This summer I had the amazing opportunity to be invited as a Wild Card artist at Sky Arts’ Landscape Artist of the Year.
The Heat took place in Whitstable Harbour, Kent, on June 16. It really was a hot session - we painted for about 6 hours in temperatures over 28°C, with the sun burning in the clear blue sky. Still, I enjoyed every second of it!
The day started early in the morning. We had to meet the crew and fellow artists at a car park in Whitstable, at 7am.
I arrived at the car park at around 6am, and am glad I did, because I had some time to walk around and shake off a little bit of the adrenaline rushing through my veins.
Fellow artists began to arrive closer to 7am and I have met some incredibly talented people amongst them. We were registered and had our canvases checked, just to make sure that there was no work done on them before the competition.
We were then transported to Whitstable Harbour, and were shown the place where we would create our paintings. We were instructed on the filming process, encouraged to drink lots of water and use as much sunscreen as possible, and off we went!
When I found my spot, the low tide had already started, and I understood that I had to focus on the shore.
I must say I was amazed by the beauty of the beach and I was lucky to have a gorgeous view of the Whitstable Yacht Club. The sailing boats, the Club, and the surrounding houses played well together and would later make a really great composition for the painting.
I liked the strong contrast between the roofs of the buildings and the dark cold shadows on the walls. Also, the white masts of the sailing boats overlapped the dark values in an interesting way.
I started with a black and white sketch in order to map out the general composition. I have used an old trick, which is a cardboard viewfinder that was cut out based on my canvas aspect ratio (4/5). My preferred size for plein air paintings is 16 by 20 inches (40 by 50 cm). This canvas size allows me to create a painting in just a few hours.
My palette is quite optimised. Most of the times, it is based on five colours: cadmium yellow, yellow ochre, cadmium red, ultramarine blue and titanium white. I only use burnt sienna for sketching the subject on the canvas.
There is no black on my palette, since it is a non-colour and it has a destructive effect on the painting. I was taught by an old master that black does not actually exist in nature, so an artist must find innovative and interesting ways to substitute it in the artwork.
I was taught to paint using the alla prima technique, which made this experience perfect for me. This wet-on-wet technique helps paintings look vibrant and juicy.
Other techniques, which involve applying layers upon layers of paint, can make the painting look dull, as the underneath layers absorb the brilliance of the colours on top, making the painting become more opaque.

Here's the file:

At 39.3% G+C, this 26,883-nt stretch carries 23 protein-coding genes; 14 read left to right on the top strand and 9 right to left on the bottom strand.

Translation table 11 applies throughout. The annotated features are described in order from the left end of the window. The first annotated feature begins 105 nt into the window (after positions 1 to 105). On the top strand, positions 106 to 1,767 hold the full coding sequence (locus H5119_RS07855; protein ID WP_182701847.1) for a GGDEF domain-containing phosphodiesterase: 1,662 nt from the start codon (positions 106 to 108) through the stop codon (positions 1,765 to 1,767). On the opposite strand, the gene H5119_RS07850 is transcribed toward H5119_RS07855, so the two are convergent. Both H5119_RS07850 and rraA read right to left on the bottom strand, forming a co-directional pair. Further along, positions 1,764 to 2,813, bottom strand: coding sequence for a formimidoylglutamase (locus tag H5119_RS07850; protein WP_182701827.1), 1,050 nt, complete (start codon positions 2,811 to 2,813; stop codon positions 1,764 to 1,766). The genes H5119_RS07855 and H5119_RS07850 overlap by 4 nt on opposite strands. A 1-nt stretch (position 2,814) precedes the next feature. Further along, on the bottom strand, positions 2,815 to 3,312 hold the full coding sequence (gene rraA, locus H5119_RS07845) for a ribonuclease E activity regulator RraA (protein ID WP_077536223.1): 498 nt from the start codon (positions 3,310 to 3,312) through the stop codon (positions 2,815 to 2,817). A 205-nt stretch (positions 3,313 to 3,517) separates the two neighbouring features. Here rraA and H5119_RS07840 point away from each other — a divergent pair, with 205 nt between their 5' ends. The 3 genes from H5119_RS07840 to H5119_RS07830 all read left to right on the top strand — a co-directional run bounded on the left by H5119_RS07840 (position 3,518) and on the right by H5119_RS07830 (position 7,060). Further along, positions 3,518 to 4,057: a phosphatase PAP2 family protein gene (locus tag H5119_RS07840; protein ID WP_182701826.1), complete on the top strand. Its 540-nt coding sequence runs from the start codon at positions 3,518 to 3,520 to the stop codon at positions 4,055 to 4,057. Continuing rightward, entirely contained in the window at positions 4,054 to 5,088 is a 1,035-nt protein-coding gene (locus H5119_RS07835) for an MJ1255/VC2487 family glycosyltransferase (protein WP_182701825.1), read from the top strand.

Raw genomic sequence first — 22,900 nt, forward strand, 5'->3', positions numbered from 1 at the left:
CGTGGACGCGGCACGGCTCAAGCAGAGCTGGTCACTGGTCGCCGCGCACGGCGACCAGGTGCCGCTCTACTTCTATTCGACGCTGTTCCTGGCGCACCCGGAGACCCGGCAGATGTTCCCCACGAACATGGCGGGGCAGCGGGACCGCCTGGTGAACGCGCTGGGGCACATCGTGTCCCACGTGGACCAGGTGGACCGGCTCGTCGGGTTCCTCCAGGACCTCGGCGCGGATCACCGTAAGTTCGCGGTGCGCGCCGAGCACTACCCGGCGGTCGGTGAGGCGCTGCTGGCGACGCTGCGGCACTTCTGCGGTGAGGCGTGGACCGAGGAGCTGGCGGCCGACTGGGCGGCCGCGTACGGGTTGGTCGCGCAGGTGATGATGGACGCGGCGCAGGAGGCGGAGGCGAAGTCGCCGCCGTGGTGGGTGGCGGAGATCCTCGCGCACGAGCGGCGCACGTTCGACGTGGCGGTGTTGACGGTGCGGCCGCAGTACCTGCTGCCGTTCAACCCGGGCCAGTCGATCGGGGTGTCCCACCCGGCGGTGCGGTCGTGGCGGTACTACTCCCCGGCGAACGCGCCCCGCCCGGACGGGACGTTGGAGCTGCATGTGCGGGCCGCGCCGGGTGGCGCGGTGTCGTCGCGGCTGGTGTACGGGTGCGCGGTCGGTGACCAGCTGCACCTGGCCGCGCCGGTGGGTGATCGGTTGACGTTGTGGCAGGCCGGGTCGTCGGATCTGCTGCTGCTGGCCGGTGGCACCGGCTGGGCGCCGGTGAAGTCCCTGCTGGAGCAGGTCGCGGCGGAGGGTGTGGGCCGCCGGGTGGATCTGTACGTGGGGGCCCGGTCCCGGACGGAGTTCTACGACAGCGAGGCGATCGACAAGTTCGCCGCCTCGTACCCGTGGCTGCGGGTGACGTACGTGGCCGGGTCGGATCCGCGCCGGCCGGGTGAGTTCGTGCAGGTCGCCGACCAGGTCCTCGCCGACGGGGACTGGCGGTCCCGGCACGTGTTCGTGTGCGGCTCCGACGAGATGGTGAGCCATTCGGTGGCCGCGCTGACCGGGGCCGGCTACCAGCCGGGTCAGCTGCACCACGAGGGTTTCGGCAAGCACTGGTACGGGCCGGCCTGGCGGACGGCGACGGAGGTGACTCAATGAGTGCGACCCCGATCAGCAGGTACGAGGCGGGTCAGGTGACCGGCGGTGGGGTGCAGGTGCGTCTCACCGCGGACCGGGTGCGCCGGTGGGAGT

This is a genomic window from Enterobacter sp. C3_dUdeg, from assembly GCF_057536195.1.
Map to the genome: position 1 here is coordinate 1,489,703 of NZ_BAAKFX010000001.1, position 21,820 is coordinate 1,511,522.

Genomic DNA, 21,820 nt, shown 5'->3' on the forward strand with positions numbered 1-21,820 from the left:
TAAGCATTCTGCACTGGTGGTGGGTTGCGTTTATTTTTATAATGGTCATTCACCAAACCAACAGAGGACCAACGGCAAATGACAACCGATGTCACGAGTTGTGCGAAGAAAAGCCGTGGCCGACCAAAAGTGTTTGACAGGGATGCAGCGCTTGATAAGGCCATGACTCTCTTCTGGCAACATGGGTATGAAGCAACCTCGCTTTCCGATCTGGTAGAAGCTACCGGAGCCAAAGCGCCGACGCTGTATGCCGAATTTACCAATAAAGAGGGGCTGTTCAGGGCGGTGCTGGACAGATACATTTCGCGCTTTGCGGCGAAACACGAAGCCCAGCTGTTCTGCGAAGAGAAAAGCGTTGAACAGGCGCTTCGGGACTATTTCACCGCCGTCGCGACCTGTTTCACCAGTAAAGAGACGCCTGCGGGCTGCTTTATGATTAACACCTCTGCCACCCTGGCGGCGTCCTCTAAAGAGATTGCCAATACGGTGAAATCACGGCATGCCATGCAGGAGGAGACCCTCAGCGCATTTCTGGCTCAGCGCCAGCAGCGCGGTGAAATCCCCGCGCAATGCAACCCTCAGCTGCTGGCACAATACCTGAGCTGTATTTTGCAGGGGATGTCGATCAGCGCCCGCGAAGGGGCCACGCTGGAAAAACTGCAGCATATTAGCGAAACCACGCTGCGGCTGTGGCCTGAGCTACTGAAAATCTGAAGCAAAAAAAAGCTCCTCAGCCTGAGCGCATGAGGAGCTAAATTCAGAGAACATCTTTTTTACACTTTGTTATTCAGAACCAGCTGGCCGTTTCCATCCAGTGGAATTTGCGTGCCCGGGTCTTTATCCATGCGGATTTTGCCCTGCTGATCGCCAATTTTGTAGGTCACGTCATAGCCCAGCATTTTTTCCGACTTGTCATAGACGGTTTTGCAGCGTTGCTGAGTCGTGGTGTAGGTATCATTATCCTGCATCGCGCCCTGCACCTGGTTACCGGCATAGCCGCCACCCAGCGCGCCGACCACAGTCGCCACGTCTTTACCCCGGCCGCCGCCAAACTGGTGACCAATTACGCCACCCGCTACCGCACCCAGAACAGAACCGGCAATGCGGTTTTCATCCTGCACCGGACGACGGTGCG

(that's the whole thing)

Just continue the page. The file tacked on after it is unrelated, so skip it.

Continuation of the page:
With the alla prima painting technique, the light can easier penetrate the pigments by reaching the white canvas. This means that, when it reflects back to the eye, it makes the painting look more colourful and bright. In such a situation, you also become more responsible and careful as an artist, thus every brush stroke is better calculated.
I have started the painting by quickly sketching the subject. Then I have blocked in the shadows and cold values on the buildings’ walls. I always avoid mixing in white when painting the shadows. I'd rather add a lighter pigment of a specific colour than try to obtain a lighter nuance by infecting the shadows with white.
The use of white early in the process almost guarantees that the artwork will look bland and muddy. One can only start mixing in white only in latter stages, when painting the warm values, the light, and the focus point of the artwork.
When there was only an hour left till the end of the competition, I was looking at the painting, trying to figure out if it needed something more. A painting is never really finished, you always think that you can add something or change something.
So it is important to know when to stop and allow the future viewers to compensate with their own imagination. And this is the final painting:
I was honoured to have Tai-Shan Schierenberg interview me. Commenting on my artistic style, he mentioned my impasto technique, and the intense and juicy colours used in the painting.
“You know", he told me, “I look at your painting, and then I look over there, at the Club, and I don’t see the same colours. But they look so good on the canvas!”
Mr. Schierenberg also mentioned the fact that my colours don’t look muddy, and I have shared with him the golden rule that I follow regarding the use of black and white.
The Sky Arts team was incredibly friendly, helpful and supportive. They’ve made the entire experience even better and I am happy to have met each one of them.
Being a Wild Card artist at Sky Arts’ Landscape Artist of the Year is a great opportunity for an artist. You get to meet fellow artists with very different and interesting styles, and you get to feel the excitement of taking part in such an important competition.
This was a unique experience, a very important one for me as a landscape artist, and I feel very lucky to have had this chance!